Police have not released much about the incident other than to say that it appears there were at least two shooters involved in the altercation.  The shooters struck the vehicle at least ten times, striking the toddler several times.  Police reported that they found evidence that there was more than one firearm used to kill Carmelo.

Several mourners gathered together to remember the young one’s life along the route that Carmelo was shot and killed.  Those in attendance offered prayers for his family and loved ones as they processed this difficult time. 

Those who were in the group shouted “Somebody knows something!  Somebody knows something!” as they marched along Southern Avenue.  Their hope is that anyone who knows something comes forward so that the shooter or shooters can be brought to justice.

The young child is part of a violent crime increase in the city of Washington, D.C., but he is also the youngest victim of violence so far this year.  The nation’s capital has seen 187 murders this year, the highest in 15 years.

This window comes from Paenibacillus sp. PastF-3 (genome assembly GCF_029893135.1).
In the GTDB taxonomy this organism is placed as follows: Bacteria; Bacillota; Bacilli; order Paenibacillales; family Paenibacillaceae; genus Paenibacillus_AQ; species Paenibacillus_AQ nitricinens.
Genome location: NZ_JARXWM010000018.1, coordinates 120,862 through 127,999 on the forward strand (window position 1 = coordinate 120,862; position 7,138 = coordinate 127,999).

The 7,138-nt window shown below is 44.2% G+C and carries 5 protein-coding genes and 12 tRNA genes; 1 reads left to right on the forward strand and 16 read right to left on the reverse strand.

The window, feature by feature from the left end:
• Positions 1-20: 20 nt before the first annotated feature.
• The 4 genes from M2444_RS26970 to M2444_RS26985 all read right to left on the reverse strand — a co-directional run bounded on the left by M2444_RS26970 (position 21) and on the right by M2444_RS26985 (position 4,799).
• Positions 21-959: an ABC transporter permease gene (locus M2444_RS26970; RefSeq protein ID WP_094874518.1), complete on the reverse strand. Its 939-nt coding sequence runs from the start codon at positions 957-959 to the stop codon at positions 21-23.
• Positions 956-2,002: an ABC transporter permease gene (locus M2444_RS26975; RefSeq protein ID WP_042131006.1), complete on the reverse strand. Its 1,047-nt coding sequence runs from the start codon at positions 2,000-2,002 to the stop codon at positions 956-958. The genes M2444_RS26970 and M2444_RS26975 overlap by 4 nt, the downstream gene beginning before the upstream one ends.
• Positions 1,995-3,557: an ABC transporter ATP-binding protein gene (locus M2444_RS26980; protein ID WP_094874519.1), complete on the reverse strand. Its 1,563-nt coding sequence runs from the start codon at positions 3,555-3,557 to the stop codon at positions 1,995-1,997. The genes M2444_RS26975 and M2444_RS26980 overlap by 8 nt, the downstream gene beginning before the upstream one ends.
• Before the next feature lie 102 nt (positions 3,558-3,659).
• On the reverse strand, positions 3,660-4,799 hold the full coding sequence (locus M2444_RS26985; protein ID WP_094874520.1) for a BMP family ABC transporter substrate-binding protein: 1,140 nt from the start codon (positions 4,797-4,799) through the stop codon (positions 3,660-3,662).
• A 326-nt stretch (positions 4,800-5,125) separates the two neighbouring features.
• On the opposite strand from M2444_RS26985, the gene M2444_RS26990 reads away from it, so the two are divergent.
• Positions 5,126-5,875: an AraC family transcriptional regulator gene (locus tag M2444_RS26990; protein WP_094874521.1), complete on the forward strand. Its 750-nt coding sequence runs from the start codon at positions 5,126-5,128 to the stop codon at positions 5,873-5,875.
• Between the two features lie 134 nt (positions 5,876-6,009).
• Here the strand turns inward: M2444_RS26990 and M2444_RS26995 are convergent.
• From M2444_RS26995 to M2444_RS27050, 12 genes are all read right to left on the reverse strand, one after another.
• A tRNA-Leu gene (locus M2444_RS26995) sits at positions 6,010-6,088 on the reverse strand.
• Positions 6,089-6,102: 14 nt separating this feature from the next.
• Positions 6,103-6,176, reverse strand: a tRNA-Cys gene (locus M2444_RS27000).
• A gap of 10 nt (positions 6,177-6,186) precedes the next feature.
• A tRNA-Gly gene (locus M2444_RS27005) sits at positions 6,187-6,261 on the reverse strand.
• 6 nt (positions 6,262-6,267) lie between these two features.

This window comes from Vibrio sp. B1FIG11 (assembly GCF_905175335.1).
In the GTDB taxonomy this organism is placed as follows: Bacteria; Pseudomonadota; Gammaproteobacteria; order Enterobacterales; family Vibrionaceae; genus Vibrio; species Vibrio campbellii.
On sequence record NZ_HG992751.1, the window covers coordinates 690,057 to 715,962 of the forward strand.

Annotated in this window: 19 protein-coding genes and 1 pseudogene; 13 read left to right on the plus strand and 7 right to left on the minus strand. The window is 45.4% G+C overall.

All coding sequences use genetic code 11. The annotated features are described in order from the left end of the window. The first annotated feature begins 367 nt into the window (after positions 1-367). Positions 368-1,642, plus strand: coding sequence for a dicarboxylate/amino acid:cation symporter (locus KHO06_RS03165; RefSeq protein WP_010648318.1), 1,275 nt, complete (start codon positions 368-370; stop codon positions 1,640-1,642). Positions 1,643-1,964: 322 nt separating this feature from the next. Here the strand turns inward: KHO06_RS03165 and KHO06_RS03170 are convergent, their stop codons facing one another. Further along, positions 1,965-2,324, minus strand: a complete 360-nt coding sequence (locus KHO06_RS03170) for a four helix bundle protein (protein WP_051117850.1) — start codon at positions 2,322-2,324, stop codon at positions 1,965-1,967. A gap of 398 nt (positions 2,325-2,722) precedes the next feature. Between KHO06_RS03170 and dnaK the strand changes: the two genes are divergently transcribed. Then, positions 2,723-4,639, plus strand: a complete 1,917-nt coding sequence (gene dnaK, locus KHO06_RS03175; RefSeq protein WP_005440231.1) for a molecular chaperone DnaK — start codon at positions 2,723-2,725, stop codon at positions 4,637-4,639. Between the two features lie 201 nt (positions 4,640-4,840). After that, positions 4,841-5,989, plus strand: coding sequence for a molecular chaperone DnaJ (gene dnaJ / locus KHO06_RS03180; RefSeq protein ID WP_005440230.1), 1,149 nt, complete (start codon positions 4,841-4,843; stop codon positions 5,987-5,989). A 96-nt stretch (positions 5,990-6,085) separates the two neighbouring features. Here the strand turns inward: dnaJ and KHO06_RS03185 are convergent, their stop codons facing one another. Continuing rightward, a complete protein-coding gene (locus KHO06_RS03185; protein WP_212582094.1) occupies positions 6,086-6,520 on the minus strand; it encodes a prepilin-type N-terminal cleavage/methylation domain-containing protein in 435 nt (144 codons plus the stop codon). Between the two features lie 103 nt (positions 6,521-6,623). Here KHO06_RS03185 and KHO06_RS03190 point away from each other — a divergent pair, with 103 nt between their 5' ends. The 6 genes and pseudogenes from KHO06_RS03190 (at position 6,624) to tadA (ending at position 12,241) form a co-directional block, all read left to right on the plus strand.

Additional young victims who lost their lives during acts of violence this year include Davon McNeal, 11, who was shot and killed by gunfire on July 4.  Malachi Luke, 13, was shot and killed as he was walking with friends to play basketball. 

Speaking about the loss of young life in her city, Bowser said:

“There are simply no words at the sense of outrage we all feel.  We’re all sick for the heinous crimes in our city…the havoc and pain that guns are causing our city.”

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CBS headline blames murder of children on firearms, framing article to vilify guns instead of criminals

December 5, 2020

Having now worked in the realm of journalism and reporting on newsworthy events for well over a year now – you begin to see certain trends when observing how other entities report on matters.